The focus of this project was the resource efficiency of Irish wastewater treatment plants (WWTPs). The perspective of the report is both operational (economic) and environmental. Wastewater treatment is a resource-intensive process, with three main resources being identified as those of greatest concern: energy, chemicals and water. According to the United States Environmental Protection Agency, wastewater treatment accounts for approximately 1% of the world’s total energy consumption and 3% of the electrical load in the USA (USEPA, 2010). This current estimation is mirrored in Europe, in which energy consumption is expected to increase significantly as a result of population growth and increasing environmental standards (Olsson, 2012a). These figures should be seen in the context of the highly underdeveloped wastewater infrastructures in many countries and the expected increases in energy consumption resulting from new investments and regulations.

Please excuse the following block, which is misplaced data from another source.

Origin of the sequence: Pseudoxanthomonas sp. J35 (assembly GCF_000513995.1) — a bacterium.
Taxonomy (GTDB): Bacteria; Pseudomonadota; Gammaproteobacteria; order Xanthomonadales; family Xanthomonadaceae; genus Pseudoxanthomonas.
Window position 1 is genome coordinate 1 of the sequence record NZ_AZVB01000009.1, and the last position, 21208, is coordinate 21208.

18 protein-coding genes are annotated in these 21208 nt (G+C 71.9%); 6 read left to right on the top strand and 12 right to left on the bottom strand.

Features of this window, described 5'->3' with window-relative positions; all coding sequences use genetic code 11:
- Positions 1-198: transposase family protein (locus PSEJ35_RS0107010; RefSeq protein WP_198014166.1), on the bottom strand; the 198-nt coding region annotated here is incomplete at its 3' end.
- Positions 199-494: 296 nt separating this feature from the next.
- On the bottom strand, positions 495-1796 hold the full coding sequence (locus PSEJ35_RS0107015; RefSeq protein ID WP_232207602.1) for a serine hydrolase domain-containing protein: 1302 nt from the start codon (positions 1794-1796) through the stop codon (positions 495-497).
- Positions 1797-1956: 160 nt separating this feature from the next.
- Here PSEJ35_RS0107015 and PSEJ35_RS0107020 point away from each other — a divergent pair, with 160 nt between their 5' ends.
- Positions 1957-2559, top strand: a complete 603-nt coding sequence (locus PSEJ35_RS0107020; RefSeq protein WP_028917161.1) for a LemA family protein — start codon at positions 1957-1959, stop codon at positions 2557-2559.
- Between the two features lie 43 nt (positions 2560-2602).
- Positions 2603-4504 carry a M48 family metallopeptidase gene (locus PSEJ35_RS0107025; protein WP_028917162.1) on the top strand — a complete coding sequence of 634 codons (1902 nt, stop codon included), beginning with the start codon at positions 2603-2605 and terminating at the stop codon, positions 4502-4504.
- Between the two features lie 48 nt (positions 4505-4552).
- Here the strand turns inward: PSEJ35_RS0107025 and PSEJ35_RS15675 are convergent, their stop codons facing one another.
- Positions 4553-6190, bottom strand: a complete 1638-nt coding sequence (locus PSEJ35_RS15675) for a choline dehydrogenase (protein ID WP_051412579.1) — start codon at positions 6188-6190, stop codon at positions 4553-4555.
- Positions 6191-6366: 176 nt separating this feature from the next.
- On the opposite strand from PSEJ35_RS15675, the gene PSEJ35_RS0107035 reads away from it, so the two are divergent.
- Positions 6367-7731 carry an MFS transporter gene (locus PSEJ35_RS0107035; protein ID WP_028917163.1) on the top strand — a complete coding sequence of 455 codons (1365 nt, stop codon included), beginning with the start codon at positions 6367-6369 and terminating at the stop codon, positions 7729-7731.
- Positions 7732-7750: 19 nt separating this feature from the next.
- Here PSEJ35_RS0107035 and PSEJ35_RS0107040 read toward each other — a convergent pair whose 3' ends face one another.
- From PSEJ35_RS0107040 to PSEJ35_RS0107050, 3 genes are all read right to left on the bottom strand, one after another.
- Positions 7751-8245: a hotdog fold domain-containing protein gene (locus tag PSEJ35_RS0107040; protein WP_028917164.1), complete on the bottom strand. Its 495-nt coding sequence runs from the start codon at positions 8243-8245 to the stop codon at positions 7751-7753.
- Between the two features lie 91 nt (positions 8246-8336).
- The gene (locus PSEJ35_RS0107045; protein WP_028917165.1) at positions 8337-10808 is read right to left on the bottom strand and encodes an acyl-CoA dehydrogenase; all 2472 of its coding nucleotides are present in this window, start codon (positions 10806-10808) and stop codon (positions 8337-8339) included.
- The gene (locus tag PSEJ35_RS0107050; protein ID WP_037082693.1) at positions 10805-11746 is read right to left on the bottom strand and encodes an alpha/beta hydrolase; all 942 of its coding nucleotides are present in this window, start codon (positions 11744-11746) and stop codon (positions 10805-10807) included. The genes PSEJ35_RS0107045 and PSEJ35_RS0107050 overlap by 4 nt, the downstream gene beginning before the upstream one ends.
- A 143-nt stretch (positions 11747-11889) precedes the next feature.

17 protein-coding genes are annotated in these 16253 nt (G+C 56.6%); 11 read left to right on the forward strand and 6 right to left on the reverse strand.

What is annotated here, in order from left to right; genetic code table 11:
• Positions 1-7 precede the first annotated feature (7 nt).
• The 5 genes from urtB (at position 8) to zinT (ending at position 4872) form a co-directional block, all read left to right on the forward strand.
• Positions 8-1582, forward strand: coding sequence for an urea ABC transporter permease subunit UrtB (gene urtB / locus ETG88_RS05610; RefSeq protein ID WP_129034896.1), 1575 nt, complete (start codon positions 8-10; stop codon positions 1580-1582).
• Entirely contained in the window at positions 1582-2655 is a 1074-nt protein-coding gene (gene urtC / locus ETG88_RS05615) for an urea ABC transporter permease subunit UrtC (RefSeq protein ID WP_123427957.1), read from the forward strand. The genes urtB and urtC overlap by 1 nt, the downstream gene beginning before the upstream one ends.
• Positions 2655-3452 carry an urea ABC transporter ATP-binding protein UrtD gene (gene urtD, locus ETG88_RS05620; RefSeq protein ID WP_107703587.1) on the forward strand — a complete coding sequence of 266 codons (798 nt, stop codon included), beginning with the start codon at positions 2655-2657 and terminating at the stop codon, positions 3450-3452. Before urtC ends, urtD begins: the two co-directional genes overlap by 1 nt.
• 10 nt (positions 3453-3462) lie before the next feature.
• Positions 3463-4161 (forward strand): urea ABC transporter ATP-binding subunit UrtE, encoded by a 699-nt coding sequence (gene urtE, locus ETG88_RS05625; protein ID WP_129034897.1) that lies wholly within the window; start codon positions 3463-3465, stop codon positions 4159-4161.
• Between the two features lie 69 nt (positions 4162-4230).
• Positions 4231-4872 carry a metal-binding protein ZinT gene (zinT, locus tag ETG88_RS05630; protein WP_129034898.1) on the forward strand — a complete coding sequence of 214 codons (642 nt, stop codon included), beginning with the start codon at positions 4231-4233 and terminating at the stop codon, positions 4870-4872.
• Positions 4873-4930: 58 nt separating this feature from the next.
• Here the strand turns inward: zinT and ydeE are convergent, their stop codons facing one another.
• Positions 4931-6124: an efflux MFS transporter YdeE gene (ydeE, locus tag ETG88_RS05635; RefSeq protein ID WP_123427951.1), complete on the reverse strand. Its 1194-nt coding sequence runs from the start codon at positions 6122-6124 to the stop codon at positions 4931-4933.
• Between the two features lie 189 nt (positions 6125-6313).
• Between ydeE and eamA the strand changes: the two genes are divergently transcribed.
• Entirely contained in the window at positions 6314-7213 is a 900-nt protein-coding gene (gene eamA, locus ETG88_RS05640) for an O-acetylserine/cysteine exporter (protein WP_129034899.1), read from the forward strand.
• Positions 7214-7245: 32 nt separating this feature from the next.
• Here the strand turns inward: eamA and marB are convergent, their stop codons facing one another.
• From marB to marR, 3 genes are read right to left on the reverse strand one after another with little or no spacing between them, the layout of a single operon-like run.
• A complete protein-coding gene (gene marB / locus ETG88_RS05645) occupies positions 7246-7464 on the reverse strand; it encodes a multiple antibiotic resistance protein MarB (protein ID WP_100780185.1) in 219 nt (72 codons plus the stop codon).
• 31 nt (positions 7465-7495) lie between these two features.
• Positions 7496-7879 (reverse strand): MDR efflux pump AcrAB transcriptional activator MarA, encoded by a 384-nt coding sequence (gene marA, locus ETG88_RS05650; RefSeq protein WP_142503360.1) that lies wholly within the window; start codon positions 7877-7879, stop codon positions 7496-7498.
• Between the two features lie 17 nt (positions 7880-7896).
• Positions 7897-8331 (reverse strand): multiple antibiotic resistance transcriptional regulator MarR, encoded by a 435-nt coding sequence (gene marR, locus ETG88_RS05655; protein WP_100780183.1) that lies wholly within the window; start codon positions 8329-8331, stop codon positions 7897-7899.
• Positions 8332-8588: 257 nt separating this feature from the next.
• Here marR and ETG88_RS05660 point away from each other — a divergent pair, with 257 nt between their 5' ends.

The United Nations and World Health Organization estimate that 32% of the world’s population lack improved sanitation facilities (Unicef, 2015), while many countries with wastewater infrastructures require significant investment. Meanwhile, in the USA, increases in WWTP energy consumption of over 20% are expected by 2020 (USEPA, 2010), whereas a second European source predicts “conservative” increases of 60 to 100% over the next 15 years to meet the new EU directives (Olsson, 2012a). Some wastewater treatment companies in the UK have reported increases in electricity usage of 60% since 1990 (Olsson, 2012a)